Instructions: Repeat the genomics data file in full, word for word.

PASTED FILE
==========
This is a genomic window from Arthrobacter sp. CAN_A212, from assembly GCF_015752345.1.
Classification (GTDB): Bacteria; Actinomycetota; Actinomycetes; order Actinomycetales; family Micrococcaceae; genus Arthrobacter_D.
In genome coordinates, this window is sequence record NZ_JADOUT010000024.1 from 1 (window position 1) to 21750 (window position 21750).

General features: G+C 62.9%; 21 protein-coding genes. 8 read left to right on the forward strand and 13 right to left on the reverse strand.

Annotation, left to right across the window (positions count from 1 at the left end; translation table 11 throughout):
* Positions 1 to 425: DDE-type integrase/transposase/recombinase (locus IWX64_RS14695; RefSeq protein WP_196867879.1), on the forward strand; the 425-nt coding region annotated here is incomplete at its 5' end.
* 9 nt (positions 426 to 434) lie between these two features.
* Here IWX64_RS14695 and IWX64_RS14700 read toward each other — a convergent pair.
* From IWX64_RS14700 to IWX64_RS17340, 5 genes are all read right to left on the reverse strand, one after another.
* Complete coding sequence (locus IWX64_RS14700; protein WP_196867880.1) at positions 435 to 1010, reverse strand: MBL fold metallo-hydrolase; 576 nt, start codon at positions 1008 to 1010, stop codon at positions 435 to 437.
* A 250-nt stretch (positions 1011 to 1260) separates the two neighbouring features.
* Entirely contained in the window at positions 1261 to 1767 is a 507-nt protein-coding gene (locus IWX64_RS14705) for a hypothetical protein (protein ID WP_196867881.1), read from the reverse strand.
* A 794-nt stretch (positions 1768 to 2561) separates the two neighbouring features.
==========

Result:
This is a genomic window from Arthrobacter sp. CAN_A212, from assembly GCF_015752345.1.
Classification (GTDB): Bacteria; Actinomycetota; Actinomycetes; order Actinomycetales; family Micrococcaceae; genus Arthrobacter_D.
In genome coordinates, this window is sequence record NZ_JADOUT010000024.1 from 1 (window position 1) to 21750 (window position 21750).

General features: G+C 62.9%; 21 protein-coding genes. 8 read left to right on the forward strand and 13 right to left on the reverse strand.

Annotation, left to right across the window (positions count from 1 at the left end; translation table 11 throughout):
* Positions 1 to 425: DDE-type integrase/transposase/recombinase (locus IWX64_RS14695; RefSeq protein WP_196867879.1), on the forward strand; the 425-nt coding region annotated here is incomplete at its 5' end.
* 9 nt (positions 426 to 434) lie between these two features.
* Here IWX64_RS14695 and IWX64_RS14700 read toward each other — a convergent pair.
* From IWX64_RS14700 to IWX64_RS17340, 5 genes are all read right to left on the reverse strand, one after another.
* Complete coding sequence (locus IWX64_RS14700; protein WP_196867880.1) at positions 435 to 1010, reverse strand: MBL fold metallo-hydrolase; 576 nt, start codon at positions 1008 to 1010, stop codon at positions 435 to 437.
* A 250-nt stretch (positions 1011 to 1260) separates the two neighbouring features.
* Entirely contained in the window at positions 1261 to 1767 is a 507-nt protein-coding gene (locus IWX64_RS14705) for a hypothetical protein (protein ID WP_196867881.1), read from the reverse strand.
* A 794-nt stretch (positions 1768 to 2561) separates the two neighbouring features.